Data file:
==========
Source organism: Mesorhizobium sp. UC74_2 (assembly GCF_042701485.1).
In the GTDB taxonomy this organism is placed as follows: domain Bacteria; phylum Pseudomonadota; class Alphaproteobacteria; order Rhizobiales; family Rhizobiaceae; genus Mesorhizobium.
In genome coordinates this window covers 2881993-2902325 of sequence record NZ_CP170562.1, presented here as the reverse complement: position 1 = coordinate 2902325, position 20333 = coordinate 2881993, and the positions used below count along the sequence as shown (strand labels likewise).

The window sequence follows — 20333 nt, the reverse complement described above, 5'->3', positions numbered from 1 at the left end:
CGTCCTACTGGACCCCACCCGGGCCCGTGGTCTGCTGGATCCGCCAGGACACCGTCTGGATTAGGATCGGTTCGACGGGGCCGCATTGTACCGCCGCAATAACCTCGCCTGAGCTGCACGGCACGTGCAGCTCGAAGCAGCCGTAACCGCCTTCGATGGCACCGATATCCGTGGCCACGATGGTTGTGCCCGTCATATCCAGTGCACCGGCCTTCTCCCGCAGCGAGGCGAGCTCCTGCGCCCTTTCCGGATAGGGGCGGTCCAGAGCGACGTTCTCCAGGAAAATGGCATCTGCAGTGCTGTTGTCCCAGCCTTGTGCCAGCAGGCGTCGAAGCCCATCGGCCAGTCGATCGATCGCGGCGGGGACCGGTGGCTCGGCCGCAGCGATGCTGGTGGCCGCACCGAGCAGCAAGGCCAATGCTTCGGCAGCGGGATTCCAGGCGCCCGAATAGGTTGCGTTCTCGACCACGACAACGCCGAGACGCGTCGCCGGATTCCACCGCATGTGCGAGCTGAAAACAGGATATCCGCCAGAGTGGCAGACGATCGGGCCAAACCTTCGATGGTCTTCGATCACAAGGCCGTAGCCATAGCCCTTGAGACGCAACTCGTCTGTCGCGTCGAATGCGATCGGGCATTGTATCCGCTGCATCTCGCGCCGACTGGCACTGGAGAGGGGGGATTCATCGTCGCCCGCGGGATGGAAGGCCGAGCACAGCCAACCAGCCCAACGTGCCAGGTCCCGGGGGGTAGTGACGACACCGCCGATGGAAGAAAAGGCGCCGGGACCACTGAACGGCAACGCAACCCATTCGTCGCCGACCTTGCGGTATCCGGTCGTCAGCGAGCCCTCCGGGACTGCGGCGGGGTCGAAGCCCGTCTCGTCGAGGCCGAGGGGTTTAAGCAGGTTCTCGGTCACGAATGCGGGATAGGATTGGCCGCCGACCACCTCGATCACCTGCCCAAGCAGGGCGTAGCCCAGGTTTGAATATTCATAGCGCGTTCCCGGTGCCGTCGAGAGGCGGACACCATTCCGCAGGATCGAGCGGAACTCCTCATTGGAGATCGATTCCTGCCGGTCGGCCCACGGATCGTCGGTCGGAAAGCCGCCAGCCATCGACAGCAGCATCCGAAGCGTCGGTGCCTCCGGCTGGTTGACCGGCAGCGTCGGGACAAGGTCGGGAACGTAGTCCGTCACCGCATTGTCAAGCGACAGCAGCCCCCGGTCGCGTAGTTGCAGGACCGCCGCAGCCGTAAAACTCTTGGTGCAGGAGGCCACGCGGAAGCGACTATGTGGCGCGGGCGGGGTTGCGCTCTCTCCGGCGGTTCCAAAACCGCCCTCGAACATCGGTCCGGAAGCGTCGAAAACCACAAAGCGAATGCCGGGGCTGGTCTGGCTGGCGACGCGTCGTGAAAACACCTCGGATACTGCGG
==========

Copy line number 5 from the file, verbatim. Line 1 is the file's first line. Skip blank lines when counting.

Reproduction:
CGTCCTACTGGACCCCACCCGGGCCCGTGGTCTGCTGGATCCGCCAGGACACCGTCTGGATTAGGATCGGTTCGACGGGGCCGCATTGTACCGCCGCAATAACCTCGCCTGAGCTGCACGGCACGTGCAGCTCGAAGCAGCCGTAACCGCCTTCGATGGCACCGATATCCGTGGCCACGATGGTTGTGCCCGTCATATCCAGTGCACCGGCCTTCTCCCGCAGCGAGGCGAGCTCCTGCGCCCTTTCCGGATAGGGGCGGTCCAGAGCGACGTTCTCCAGGAAAATGGCATCTGCAGTGCTGTTGTCCCAGCCTTGTGCCAGCAGGCGTCGAAGCCCATCGGCCAGTCGATCGATCGCGGCGGGGACCGGTGGCTCGGCCGCAGCGATGCTGGTGGCCGCACCGAGCAGCAAGGCCAATGCTTCGGCAGCGGGATTCCAGGCGCCCGAATAGGTTGCGTTCTCGACCACGACAACGCCGAGACGCGTCGCCGGATTCCACCGCATGTGCGAGCTGAAAACAGGATATCCGCCAGAGTGGCAGACGATCGGGCCAAACCTTCGATGGTCTTCGATCACAAGGCCGTAGCCATAGCCCTTGAGACGCAACTCGTCTGTCGCGTCGAATGCGATCGGGCATTGTATCCGCTGCATCTCGCGCCGACTGGCACTGGAGAGGGGGGATTCATCGTCGCCCGCGGGATGGAAGGCCGAGCACAGCCAACCAGCCCAACGTGCCAGGTCCCGGGGGGTAGTGACGACACCGCCGATGGAAGAAAAGGCGCCGGGACCACTGAACGGCAACGCAACCCATTCGTCGCCGACCTTGCGGTATCCGGTCGTCAGCGAGCCCTCCGGGACTGCGGCGGGGTCGAAGCCCGTCTCGTCGAGGCCGAGGGGTTTAAGCAGGTTCTCGGTCACGAATGCGGGATAGGATTGGCCGCCGACCACCTCGATCACCTGCCCAAGCAGGGCGTAGCCCAGGTTTGAATATTCATAGCGCGTTCCCGGTGCCGTCGAGAGGCGGACACCATTCCGCAGGATCGAGCGGAACTCCTCATTGGAGATCGATTCCTGCCGGTCGGCCCACGGATCGTCGGTCGGAAAGCCGCCAGCCATCGACAGCAGCATCCGAAGCGTCGGTGCCTCCGGCTGGTTGACCGGCAGCGTCGGGACAAGGTCGGGAACGTAGTCCGTCACCGCATTGTCAAGCGACAGCAGCCCCCGGTCGCGTAGTTGCAGGACCGCCGCAGCCGTAAAACTCTTGGTGCAGGAGGCCACGCGGAAGCGACTATGTGGCGCGGGCGGGGTTGCGCTCTCTCCGGCGGTTCCAAAACCGCCCTCGAACATCGGTCCGGAAGCGTCGAAAACCACAAAGCGAATGCCGGGGCTGGTCTGGCTGGCGACGCGTCGTGAAAACACCTCGGATACTGCGG